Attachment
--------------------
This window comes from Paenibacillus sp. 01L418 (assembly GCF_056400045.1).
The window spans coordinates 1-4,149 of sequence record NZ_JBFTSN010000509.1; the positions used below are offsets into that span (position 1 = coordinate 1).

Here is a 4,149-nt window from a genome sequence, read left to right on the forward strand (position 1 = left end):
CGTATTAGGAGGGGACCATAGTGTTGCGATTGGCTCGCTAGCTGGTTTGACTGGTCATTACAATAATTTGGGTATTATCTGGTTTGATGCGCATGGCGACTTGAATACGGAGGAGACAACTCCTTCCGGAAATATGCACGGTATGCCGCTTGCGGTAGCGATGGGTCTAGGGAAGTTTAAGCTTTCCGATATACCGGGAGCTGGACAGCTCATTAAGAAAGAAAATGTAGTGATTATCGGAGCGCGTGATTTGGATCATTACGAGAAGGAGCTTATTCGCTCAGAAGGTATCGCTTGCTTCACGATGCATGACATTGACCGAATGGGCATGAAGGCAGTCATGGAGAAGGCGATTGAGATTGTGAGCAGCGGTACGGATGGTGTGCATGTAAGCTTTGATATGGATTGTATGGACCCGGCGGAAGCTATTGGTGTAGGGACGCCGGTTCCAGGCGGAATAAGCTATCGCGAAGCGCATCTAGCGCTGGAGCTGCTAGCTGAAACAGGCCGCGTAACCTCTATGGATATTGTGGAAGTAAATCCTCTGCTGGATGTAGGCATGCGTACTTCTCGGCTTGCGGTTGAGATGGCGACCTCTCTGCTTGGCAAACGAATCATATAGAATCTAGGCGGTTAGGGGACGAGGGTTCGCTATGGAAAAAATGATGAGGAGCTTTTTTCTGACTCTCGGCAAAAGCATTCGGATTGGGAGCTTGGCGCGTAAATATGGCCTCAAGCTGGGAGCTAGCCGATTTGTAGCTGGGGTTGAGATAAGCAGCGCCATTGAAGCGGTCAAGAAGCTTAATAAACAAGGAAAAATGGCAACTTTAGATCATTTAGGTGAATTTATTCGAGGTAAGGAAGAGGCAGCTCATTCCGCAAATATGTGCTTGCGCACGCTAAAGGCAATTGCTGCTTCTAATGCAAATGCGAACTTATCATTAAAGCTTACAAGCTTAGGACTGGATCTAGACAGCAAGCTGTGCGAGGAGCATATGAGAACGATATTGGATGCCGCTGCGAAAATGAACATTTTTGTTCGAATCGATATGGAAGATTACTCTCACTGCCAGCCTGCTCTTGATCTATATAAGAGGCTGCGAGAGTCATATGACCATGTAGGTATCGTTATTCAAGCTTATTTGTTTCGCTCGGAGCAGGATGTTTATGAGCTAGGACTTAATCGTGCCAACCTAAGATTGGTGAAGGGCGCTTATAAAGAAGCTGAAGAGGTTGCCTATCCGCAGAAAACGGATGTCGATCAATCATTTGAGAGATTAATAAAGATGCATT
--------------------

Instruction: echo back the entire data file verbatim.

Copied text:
This window comes from Paenibacillus sp. 01L418 (assembly GCF_056400045.1).
The window spans coordinates 1-4,149 of sequence record NZ_JBFTSN010000509.1; the positions used below are offsets into that span (position 1 = coordinate 1).

Here is a 4,149-nt window from a genome sequence, read left to right on the forward strand (position 1 = left end):
CGTATTAGGAGGGGACCATAGTGTTGCGATTGGCTCGCTAGCTGGTTTGACTGGTCATTACAATAATTTGGGTATTATCTGGTTTGATGCGCATGGCGACTTGAATACGGAGGAGACAACTCCTTCCGGAAATATGCACGGTATGCCGCTTGCGGTAGCGATGGGTCTAGGGAAGTTTAAGCTTTCCGATATACCGGGAGCTGGACAGCTCATTAAGAAAGAAAATGTAGTGATTATCGGAGCGCGTGATTTGGATCATTACGAGAAGGAGCTTATTCGCTCAGAAGGTATCGCTTGCTTCACGATGCATGACATTGACCGAATGGGCATGAAGGCAGTCATGGAGAAGGCGATTGAGATTGTGAGCAGCGGTACGGATGGTGTGCATGTAAGCTTTGATATGGATTGTATGGACCCGGCGGAAGCTATTGGTGTAGGGACGCCGGTTCCAGGCGGAATAAGCTATCGCGAAGCGCATCTAGCGCTGGAGCTGCTAGCTGAAACAGGCCGCGTAACCTCTATGGATATTGTGGAAGTAAATCCTCTGCTGGATGTAGGCATGCGTACTTCTCGGCTTGCGGTTGAGATGGCGACCTCTCTGCTTGGCAAACGAATCATATAGAATCTAGGCGGTTAGGGGACGAGGGTTCGCTATGGAAAAAATGATGAGGAGCTTTTTTCTGACTCTCGGCAAAAGCATTCGGATTGGGAGCTTGGCGCGTAAATATGGCCTCAAGCTGGGAGCTAGCCGATTTGTAGCTGGGGTTGAGATAAGCAGCGCCATTGAAGCGGTCAAGAAGCTTAATAAACAAGGAAAAATGGCAACTTTAGATCATTTAGGTGAATTTATTCGAGGTAAGGAAGAGGCAGCTCATTCCGCAAATATGTGCTTGCGCACGCTAAAGGCAATTGCTGCTTCTAATGCAAATGCGAACTTATCATTAAAGCTTACAAGCTTAGGACTGGATCTAGACAGCAAGCTGTGCGAGGAGCATATGAGAACGATATTGGATGCCGCTGCGAAAATGAACATTTTTGTTCGAATCGATATGGAAGATTACTCTCACTGCCAGCCTGCTCTTGATCTATATAAGAGGCTGCGAGAGTCATATGACCATGTAGGTATCGTTATTCAAGCTTATTTGTTTCGCTCGGAGCAGGATGTTTATGAGCTAGGACTTAATCGTGCCAACCTAAGATTGGTGAAGGGCGCTTATAAAGAAGCTGAAGAGGTTGCCTATCCGCAGAAAACGGATGTCGATCAATCATTTGAGAGATTAATAAAGATGCATT